Search This Blog

Wednesday, April 25, 2012

Summer Simplicity

As the days get warmer, the call of the cookout beacons. Here in the states the All-American cookout, seems to always include the ubiquitous hamburger and hot dog.
There is something wonderful about a summer day filled with swimming and cool drinks and a juicy burger or dog, coming together in memory making alchemy.
The simplicity and innocence of the experience can be marred when you think of the fear of not knowing what is in that burger or tube steak, and all the thoughts of ammoniated by-product fillers and radiated nitrate filled nether parts ground into pink slime and stuffed into a quasi-tube form. It makes me shudder, when I think of it, my degree in Biology, doesn't seem to help qualm my fears either.
Nevertheless, we can enjoy these foods without fear and regret. By understanding the origin of your food and how it was handled. One way is to buy quality meats from a trusted source. Buy meat that has been sold at a higher standard of quality checks and regulations than set by your government.  Buy local, buy fresh, buy organic. Head over to your local butcher and ask questions about farm origin, who he buys from, does he grind his own, meat grading, and fat and filler content. If he has an issue answering any of these question, head on down the road. Don't buy meat prepackaged or frozen, more then likely it came frozen from an industrial style factory that would never have the consumer best interest in mind.  
Get hands on! Buy loose unpacked ground beef and make your own patties. There are more and more health food stores like Sprouts than can provide great quality options, and are great at answering questions.
The hamburger is simply not just a hockey puck of ground beef. There are many things to consider fat content, texture of grind, mixes of different cuts not only from beef but of pig, lamb, chicken and turkey, also fillers and spices. Your meat purveyor or butcher can customize a grind and mix for you, usually at the same price as the market value of the meat or you can get the burger you want and mix in a bowl at home.
I like to use a fat content of 20%-30%, for a juicy succulent burger. I like to hand pack them into burgers that are not too thick, since these larger burgers don't seem to cook to the proper temp before they fall apart and dry out due to being on the heat for so long.
Different cuts of the beef lend themselves to a greater array of beef flavors. for example, brisket, loin, and skirt steak grind mix lend the perfect melt away fat of the brisket, the meatiness of the loin, and the beefy flavor of the skirt steak.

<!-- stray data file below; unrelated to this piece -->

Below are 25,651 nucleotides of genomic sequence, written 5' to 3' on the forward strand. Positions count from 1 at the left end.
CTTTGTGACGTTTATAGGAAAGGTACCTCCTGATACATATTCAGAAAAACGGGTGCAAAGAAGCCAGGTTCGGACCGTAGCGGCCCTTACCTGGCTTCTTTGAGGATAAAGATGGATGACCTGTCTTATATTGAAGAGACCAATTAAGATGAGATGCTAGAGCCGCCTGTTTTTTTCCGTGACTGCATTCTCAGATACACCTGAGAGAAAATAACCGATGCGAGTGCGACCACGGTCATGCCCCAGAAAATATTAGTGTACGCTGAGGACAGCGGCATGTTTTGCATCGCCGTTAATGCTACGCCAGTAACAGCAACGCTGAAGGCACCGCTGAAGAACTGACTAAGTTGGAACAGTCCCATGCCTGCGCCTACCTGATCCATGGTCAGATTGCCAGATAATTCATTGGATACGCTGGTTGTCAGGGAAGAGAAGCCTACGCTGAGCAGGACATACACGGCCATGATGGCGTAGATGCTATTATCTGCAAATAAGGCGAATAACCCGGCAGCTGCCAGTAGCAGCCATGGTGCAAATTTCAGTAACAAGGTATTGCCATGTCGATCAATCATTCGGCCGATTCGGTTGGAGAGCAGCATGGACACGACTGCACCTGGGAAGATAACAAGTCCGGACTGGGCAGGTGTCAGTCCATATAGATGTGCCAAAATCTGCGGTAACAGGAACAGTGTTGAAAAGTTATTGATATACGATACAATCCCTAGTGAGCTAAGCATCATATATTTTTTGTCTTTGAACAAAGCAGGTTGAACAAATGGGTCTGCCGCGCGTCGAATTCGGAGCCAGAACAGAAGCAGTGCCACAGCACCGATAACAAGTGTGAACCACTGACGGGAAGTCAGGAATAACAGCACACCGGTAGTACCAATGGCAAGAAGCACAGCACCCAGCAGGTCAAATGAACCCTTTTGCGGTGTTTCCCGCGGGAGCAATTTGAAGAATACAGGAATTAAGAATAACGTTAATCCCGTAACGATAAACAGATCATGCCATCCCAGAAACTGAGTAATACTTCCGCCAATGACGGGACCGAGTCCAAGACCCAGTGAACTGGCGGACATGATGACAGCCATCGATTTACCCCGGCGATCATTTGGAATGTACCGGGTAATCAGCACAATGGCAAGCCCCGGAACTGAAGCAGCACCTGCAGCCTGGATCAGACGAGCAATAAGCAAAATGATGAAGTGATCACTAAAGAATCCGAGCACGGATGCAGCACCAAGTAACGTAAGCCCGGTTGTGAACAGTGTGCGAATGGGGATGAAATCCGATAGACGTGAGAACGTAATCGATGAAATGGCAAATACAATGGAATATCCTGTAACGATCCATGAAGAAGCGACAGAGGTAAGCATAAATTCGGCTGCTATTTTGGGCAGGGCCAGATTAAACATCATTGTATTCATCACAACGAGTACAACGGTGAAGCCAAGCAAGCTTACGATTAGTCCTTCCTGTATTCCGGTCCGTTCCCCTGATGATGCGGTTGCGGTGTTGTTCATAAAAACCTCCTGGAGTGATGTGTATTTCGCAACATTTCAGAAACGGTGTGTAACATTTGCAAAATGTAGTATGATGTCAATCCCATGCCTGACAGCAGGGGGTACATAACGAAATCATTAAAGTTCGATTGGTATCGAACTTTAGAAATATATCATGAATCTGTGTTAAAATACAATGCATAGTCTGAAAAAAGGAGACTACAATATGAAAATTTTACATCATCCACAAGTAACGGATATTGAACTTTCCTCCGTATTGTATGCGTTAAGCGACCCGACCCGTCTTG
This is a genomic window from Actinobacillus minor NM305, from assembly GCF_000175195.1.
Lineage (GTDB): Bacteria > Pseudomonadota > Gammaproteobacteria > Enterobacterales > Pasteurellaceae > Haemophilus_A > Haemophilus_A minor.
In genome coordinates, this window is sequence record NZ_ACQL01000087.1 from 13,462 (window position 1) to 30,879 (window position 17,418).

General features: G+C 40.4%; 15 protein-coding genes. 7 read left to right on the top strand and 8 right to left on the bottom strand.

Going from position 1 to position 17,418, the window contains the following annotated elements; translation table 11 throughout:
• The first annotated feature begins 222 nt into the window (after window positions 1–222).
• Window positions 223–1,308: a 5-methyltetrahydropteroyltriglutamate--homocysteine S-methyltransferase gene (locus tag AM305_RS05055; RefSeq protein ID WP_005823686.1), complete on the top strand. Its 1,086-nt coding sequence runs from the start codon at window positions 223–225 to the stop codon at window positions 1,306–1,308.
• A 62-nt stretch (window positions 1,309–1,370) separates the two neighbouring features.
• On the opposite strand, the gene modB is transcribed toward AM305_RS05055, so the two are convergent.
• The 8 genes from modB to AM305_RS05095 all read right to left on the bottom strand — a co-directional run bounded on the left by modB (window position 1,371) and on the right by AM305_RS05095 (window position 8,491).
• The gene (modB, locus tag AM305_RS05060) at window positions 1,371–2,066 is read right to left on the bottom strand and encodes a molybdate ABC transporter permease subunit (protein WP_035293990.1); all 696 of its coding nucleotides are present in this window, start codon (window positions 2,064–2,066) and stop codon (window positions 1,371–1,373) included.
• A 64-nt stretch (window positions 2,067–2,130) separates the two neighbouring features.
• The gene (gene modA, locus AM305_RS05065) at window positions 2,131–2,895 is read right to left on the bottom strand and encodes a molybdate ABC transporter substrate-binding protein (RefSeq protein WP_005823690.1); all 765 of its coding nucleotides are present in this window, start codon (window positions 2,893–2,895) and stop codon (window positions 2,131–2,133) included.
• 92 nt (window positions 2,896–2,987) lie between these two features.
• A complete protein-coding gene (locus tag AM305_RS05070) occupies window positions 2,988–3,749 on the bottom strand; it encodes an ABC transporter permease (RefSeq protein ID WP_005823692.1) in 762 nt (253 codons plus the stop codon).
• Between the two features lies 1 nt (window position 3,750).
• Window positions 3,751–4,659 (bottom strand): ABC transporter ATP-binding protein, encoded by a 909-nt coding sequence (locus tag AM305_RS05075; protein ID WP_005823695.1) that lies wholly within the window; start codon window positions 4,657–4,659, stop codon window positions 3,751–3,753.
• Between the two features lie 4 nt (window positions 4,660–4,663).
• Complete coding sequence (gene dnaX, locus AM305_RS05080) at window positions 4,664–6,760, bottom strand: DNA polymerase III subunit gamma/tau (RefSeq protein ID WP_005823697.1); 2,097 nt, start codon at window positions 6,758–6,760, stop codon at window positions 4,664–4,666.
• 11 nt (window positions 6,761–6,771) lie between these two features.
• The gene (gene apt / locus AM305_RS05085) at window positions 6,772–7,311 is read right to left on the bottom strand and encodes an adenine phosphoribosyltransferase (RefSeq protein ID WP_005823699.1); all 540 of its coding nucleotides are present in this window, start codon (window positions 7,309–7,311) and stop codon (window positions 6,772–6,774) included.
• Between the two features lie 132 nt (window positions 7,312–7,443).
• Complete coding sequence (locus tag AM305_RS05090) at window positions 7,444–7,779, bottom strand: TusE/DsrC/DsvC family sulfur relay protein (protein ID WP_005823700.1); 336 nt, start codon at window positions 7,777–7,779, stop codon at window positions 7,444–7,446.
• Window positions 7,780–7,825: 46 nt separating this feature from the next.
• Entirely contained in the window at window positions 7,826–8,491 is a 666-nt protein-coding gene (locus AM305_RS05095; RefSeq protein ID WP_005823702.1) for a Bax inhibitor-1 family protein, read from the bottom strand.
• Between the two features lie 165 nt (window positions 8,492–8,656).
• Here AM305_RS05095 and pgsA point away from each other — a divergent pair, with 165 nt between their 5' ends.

A mix of meats such as adding ground pork or lamb to a beef burger, provides more of a gamier more, robust flavor profile to my burger. Each of these meats can stand alone as healthier options alone.
Don't just season the outside of your burger, the goodness comes from within. While mixing your ground meat add the spices and seasoning to the meat. these flavors will meld with the meat prior to cooking and will flavor it when cooking. You also use less spices, due to the excess not falling off or burning away, while cooking. I let my sides, condiments/cheese, cooking method and type of meat dictate what spices I use. For example if I intend to use BBQ as a condiment when making my burger I can add more pork to the meat mix and use a BBQ rub as my spice. If I intend to put some charred green chiles and jack cheese on my burger I will use garlic and cumin or green chili powder in my burger mix. Mushrooms I will add some lamb, rosemary, finely dices red onion and a dash of red wine vinegar to my burger mix, the possibilities are endless! Not to forget those veggies, a stemmed balsamic marinated portabello mushroom spiked with garlic shards topped with Gruyere is the best grilled sub for meat ever, I could eat these everyday!
When it comes to the (as one of my chefs used to call it) Tube Steaks or as we like to call them here in the states…Hot Dogs, I tend to always go kosher and in its natural casing. Kosher hot dogs seem to come from cleaner establishments and tend to be less processed and have less fillers and less nasty bits that make up the dogs composition. My favorite tubesteak is in the form of linked sausages. When I buy sausages, I usually conform to the same standards I have ground meat, since it is essentially the same thing in a natural casing. The casing is quite important in my opinion, one it proves that the texture is meaty and thick enough that it would need it or it would fall apart from being to juicy (which is a good thing) as opposed to the cheap pink fingers of meat paste that we tend to try and pass as a hot dog. The second is that that casing crisps up and provides that wonderful snap when biting into it. Try making an Italian with grilled onions and bell pepper topped with provolone and banana peppers or something as crazy as a bacon Sonora dog. You can go wrong with the American mustard and relish. I am a Chicago dog fan myself with the addition of celery salt, pickle spear, tomatoes, sport peppers and diced onion.

Now get out there and grill up some summer memories for your family and friends…and ladies the grill is as much your domain as it is his so show him what you can do! Dont forget to comment or ask me questions, recipes or hints on how to make your summer a lot more yummy!

Thursday, April 19, 2012

Smoking Summer!

Here in Arizona we are already expecting *100F weather for the next week or so. The Pool has been cleaned and ready to go. The BBQ is always at the ready and the cover has been dusted and folded up until the end of the summer (or the next haboob!) I have a stack of dried aged mesquite, just need to stock up on some Lump Charcoal and Hickory, buy some pig, and we are off to a great summer!
During this season, the only way to deal with the festering inferno I call my home state, is to make good food, cranks the tunes, and stay cool in the pool. That is why for the next couple of months I will be focusing on some great ways to take your  hot cooking adventures outside, Keep the cool stuff inside and give you some great tips on seasonal fruit and veg to make summer, from  bummer to a yummer!